Ellie, meanwhile, lives a contented life with her mother in Henley, but dreams of going to Harvard to study poetry this summer, if only she can scrape the funds together to pay for it. She’s not particularly starstruck, and is more annoyed by the film crews taking over her hometown than eager to catch a glimpse of the stars. But when Graham finally catches up with Ellie, after a brief delay caused by a teeny case of mistaken identity, it’s clear to see that Graham and Ellie do have chemistry, and then some. The question is, can a small-town girl and a Hollywood star find romance and a relationship, despite the never-ending cameras and paparazzi just dying for some good gossip?

This Is What Happy Looks Like is light and breezy, and there isn’t much doubt that there will be some sort of happy ending. I mean, a book with the word “happy” in the title can’t exactly get too tragic, can it? Still, it’s not all fluff. Ellie and Graham both have family issues to sort out, and there’s some real heart in their thoughts about the paths their lives have taken so far, how they want to live, and what role their parents can and should play in their lives.

A plot thread concerning Ellie’s estranged father is a bit extraneous to the main storyline and seemed liked needless filler to me. While providing much of the fodder for any sort of obstacle to the romance (and every good romance needs to overcome an obstacle or two, right?), the pieces about Ellie’s father — her search for him, her assessment of his role in her life, and her mother’s backstory — didn’t feel as important to me as they’re made to be in the story. In fact, I think the story might have worked a bit better without this element entirely.

Beside that, however, I really enjoyed TIWHLL (sorry, can’t keep typing that title out any longer!) Especially coming on the heels of my previous read, which was beautiful but incredibly painful, it truly felt like a breath of fresh air to read this summery romance. Light and airy, full of characters with good hearts and good intentions, this really is a terrific summer read. I wanted only the best for Ellie and Graham — and I absolutely pined for a summer vacation on the coast of Maine, preferably with my feet in the surf and an ice cream cone in my hand. Bliss!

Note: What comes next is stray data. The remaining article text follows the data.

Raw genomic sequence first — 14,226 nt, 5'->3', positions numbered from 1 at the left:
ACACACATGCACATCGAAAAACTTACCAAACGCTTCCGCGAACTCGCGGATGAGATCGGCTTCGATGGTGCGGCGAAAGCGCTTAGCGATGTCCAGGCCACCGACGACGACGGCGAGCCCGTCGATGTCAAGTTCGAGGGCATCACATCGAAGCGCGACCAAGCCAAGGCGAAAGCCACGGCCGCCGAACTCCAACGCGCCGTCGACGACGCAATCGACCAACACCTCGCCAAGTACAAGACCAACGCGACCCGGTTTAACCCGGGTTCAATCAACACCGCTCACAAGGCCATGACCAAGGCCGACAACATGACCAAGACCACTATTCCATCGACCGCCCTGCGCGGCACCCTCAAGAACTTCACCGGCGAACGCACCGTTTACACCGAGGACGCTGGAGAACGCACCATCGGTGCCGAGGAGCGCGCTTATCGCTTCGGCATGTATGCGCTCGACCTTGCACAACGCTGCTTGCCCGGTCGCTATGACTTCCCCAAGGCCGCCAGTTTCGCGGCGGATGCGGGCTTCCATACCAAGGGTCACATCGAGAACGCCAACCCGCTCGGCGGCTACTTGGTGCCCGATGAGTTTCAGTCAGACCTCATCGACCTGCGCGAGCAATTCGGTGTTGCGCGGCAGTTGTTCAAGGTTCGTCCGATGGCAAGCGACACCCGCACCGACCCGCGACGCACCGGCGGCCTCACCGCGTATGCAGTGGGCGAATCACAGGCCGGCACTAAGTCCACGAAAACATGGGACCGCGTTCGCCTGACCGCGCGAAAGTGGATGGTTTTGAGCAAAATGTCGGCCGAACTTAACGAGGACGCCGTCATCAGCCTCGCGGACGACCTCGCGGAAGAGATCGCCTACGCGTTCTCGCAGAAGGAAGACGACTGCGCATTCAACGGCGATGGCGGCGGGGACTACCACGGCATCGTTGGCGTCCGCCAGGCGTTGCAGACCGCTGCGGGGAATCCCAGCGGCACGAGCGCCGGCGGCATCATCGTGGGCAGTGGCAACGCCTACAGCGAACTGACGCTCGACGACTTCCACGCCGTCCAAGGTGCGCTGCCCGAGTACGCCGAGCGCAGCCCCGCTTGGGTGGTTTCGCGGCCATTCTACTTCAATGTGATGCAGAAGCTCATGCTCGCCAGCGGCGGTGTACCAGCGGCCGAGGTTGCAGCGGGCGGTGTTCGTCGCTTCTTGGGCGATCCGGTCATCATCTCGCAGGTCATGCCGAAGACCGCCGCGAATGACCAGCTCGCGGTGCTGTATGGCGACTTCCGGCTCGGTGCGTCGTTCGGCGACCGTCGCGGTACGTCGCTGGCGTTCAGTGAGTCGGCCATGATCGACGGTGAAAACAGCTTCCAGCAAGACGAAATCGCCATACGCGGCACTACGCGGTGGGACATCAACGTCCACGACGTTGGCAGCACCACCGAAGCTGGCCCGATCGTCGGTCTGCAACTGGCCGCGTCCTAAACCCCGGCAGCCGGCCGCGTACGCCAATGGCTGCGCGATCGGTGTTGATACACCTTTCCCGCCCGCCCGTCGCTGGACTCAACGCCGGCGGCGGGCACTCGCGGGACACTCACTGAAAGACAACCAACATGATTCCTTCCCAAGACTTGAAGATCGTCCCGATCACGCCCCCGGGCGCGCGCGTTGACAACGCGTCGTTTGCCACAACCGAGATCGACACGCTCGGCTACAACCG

Top Ten Tuesday: Top Ten Beach Reads

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Top Ten Tuesday is a meme hosted by The Broke and the Bookish, featuring a different top 10 theme each week.

This week’s theme is Top Ten Beach Reads. When I hear the words “beach reads”, I picture a blanket, a sun umbrella, some palm trees, white sand, gently rolling waves… Bliss!

What makes a good beach read? Nothing too heavy or sad — no tears allowed at the beach! It should be engrossing enough to hold your attention despite all the beach-y distractions — but nothing that you couldn’t put down at a moment’s notice in order to run back into the surf or go get another piña colada. Extra points for a summery setting, maybe an island getaway or a beach town, a cottage on the dunes, or even a barbecue or two.

As usual,  the big challenge was in limiting myself to just ten… so here is my top 10 list containing slightly more than ten books: